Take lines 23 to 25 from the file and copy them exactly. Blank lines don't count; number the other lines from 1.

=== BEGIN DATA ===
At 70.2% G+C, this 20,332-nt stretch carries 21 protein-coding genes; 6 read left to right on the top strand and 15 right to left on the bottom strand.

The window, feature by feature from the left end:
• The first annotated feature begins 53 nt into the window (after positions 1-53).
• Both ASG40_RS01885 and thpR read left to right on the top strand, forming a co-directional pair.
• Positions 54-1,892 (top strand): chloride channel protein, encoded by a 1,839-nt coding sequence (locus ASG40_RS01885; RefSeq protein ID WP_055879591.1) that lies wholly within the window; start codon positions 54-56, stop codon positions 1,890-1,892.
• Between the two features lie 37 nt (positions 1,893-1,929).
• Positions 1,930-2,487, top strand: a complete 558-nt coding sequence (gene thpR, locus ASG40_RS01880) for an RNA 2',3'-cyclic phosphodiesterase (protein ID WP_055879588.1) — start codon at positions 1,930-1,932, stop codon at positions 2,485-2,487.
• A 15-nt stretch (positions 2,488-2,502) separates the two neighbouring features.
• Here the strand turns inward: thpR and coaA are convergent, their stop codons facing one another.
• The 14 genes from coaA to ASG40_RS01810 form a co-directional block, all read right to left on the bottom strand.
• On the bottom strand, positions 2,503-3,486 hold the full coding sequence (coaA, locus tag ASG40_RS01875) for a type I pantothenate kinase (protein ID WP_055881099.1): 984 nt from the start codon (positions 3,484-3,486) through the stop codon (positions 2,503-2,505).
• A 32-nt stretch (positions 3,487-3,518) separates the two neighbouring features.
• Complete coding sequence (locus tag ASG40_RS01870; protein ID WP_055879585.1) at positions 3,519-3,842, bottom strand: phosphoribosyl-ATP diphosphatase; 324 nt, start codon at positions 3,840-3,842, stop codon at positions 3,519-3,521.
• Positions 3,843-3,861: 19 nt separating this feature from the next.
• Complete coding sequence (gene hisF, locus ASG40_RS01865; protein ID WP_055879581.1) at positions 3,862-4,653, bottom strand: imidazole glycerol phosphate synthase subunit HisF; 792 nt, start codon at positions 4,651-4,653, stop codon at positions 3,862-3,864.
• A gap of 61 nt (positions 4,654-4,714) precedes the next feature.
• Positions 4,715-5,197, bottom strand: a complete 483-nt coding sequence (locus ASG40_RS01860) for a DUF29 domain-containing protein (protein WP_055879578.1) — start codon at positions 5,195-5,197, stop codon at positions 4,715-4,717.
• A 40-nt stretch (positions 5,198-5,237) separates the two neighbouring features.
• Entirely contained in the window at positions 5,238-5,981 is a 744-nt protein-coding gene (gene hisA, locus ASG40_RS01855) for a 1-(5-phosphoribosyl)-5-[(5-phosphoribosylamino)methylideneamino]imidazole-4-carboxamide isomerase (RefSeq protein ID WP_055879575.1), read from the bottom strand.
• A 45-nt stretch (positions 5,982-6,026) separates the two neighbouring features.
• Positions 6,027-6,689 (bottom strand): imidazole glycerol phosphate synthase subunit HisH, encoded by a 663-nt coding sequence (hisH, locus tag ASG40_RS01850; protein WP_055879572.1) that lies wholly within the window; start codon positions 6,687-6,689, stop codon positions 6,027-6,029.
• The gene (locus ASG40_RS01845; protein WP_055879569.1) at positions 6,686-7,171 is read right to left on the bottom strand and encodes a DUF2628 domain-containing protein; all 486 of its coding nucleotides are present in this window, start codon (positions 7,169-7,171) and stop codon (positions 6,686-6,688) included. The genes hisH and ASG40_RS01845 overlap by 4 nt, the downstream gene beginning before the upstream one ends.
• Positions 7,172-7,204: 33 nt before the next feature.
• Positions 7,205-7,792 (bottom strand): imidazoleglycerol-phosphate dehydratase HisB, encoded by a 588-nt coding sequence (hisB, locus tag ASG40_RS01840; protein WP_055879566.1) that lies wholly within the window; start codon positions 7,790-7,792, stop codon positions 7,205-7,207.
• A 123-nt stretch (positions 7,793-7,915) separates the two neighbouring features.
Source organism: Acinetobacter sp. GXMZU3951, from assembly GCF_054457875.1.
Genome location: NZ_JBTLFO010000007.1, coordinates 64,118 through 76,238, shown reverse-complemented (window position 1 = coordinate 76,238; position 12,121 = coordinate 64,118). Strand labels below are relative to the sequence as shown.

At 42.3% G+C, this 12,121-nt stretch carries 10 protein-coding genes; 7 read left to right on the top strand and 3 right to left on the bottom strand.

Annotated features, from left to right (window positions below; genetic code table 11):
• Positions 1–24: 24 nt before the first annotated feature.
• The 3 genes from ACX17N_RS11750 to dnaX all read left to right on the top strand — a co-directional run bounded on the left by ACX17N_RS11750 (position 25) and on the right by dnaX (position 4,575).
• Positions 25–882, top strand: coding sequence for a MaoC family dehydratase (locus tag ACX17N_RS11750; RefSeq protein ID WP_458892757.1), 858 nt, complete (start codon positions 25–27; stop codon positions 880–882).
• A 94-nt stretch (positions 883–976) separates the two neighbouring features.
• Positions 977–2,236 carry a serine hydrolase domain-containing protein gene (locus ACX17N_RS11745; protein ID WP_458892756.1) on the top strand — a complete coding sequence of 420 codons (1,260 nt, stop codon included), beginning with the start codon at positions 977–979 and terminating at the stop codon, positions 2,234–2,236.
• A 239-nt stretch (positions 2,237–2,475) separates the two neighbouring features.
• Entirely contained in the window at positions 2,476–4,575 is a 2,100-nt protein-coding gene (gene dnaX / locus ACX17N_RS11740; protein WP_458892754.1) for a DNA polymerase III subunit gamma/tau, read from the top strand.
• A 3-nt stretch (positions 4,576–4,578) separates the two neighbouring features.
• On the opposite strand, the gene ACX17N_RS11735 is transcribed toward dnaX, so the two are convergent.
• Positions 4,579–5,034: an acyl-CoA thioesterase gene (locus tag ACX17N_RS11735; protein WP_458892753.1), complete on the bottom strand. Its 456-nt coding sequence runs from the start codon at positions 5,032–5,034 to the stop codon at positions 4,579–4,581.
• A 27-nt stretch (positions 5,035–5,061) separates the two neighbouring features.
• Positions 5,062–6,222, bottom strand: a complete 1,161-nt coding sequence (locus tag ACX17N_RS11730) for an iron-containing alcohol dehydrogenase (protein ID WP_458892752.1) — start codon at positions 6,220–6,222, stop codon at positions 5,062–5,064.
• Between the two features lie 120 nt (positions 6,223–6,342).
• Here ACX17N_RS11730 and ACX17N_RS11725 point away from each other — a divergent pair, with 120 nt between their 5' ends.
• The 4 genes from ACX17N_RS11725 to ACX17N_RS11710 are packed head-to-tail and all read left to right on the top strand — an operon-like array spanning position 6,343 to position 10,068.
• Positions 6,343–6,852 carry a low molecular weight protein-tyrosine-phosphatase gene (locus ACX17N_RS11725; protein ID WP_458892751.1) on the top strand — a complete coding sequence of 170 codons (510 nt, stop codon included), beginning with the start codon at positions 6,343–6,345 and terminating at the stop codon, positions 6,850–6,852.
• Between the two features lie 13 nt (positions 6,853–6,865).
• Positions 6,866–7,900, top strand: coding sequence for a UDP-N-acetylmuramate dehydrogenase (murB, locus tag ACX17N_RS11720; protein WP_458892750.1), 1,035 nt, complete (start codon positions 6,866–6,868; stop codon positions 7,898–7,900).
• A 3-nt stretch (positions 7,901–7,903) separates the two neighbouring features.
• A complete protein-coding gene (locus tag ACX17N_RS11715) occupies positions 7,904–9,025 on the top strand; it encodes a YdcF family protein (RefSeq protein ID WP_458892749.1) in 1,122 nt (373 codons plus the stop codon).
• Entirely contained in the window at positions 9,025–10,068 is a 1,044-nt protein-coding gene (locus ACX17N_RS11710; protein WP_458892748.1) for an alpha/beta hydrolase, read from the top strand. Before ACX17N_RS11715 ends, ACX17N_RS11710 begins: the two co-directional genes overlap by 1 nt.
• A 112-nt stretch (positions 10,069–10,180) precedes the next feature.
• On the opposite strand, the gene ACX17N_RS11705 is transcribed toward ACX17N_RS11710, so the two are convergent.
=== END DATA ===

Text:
• Positions 7,172-7,204: 33 nt before the next feature.
• Positions 7,205-7,792 (bottom strand): imidazoleglycerol-phosphate dehydratase HisB, encoded by a 588-nt coding sequence (hisB, locus tag ASG40_RS01840; protein WP_055879566.1) that lies wholly within the window; start codon positions 7,790-7,792, stop codon positions 7,205-7,207.
• A 123-nt stretch (positions 7,793-7,915) separates the two neighbouring features.